Geoffrey Cowan, Bestselling Author of Let the People Rule: Theodore Roosevelt and the Birth of the Presidential Primary, in conversation with Henry Weinstein

Thursday, June 16th at 7 p.m.

As we enter the homestretch of the 2016 presidential election, Geoffrey Cowan relates the remarkably relevant tale of how Teddy Roosevelt jumpstarted the modern presidential primary as we now know it. Get the scoop on timely history in his conversation with award-winning journalist and law professor Henry Weinstein. Q&A and signing to follow on Thursday, June 16th at 7 p.m.

LetThePeopleRule

Let the People Rule: Theodore Roosevelt and the Birth of the Presidential Primary presents the rollicking and dramatic story of four crucial months during Teddy Roosevelt’s 1912 campaign that forever altered American politics. Hoping to regain the Republican Party nomination, Roosevelt created and benefitted from the new idea of presidential primaries, winning 9 of 13 dramatic contests which Cowan describes in riveting detail. Roosevelt’s campaign slogan (and message to party bosses) became “Let the People Rule.” Though Roosevelt won about 70 percent of the delegates selected by public vote, it was not enough to overcome entrenched interests. He walked out of the convention. Cowan’s incisive account shows how the political and social turmoil of that landmark year changed politics in ways that continue to provide important lessons for America today.  Provocative and deeply informed, Let the People Rule is a penetrating look into this revolutionary era in American politics.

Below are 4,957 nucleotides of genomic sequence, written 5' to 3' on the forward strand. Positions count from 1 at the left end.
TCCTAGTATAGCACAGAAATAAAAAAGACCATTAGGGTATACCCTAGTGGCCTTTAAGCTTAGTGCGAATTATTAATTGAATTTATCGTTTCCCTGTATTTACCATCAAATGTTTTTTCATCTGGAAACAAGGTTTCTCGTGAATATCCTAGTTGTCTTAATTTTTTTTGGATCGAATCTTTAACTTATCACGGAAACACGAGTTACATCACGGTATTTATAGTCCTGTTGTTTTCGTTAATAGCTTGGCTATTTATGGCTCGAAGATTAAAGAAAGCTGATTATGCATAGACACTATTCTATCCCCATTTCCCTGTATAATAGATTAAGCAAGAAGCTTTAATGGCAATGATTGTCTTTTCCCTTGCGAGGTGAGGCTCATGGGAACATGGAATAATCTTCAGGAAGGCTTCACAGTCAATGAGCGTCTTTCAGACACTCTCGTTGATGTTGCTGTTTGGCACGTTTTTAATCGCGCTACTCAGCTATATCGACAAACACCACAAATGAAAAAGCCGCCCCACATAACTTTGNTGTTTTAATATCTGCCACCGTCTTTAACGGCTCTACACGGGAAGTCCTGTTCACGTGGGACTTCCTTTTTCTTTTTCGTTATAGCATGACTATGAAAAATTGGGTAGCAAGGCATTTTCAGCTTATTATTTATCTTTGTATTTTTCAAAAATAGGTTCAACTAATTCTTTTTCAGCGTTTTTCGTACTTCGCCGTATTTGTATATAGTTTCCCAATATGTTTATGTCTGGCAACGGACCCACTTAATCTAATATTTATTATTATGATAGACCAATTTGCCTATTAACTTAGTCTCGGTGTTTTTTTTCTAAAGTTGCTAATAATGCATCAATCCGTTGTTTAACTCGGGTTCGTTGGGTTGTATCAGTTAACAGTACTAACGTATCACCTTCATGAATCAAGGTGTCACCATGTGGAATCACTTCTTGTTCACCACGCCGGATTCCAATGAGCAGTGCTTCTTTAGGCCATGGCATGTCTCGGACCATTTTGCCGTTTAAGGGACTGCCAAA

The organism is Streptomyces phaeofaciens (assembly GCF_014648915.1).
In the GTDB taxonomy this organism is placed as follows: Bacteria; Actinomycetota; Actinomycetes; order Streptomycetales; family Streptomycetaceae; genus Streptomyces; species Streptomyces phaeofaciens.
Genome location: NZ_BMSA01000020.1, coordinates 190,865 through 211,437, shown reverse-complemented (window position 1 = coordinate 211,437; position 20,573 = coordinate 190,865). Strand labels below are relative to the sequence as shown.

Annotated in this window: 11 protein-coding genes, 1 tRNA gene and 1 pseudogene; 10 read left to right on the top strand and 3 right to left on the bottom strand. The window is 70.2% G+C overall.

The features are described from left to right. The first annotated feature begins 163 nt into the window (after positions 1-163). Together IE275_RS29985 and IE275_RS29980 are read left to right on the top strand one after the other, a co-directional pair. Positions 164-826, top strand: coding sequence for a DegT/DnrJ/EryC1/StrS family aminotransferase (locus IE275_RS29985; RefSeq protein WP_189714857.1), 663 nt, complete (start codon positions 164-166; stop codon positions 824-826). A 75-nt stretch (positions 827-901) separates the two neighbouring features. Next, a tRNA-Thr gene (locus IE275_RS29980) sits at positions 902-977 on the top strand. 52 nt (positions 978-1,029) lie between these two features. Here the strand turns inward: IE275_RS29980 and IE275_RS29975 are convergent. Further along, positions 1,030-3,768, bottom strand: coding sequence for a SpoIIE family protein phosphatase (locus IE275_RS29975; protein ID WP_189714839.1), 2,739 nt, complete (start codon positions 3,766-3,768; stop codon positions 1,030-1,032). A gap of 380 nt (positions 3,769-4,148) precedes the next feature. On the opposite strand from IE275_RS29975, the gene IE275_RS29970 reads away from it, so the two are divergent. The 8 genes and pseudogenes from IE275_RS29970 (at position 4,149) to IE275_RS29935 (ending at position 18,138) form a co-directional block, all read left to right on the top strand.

“Brilliantly illuminates everything from the birth of the political primary system to the disenfranchisement of African Americans to egos writ large.” – Douglas Brinkley

cowan.credit Mark Davidson

Photo: Mark Davidson

Geoffrey Cowan, President of the Annenberg Foundation Trust at Sunnylands and the Annenberg Family Chair in Communication Leadership at the University of Southern California, is the bestselling author of The People v. Clarence Darrow. Cowan was a civil rights activist in Mississippi in the summer of 1964, and for his role in dramatically increasing the number of presidential primaries in 1968, ABC TV News called him “the man who did more to change Democratic Conventions than anyone since Andrew Jackson started them.”

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Henry Weinstein began his career as a  journalist in 1969. He’s worked at The Wall Street Journal, The New York Times, and The Nation, among others. Until 2008, he was a local investigative reporter, a Labor Writer and a Legal Writer at the L.A. Times.  Weinstein  is the recipient of numerous journalism awards, including the 2006 John Chancellor Award for Excellence in Journalism, awarded by Columbia University. In 2008 Professor Weinstein became a member of the Founding Faculty at the University of California, Irvine School of Law.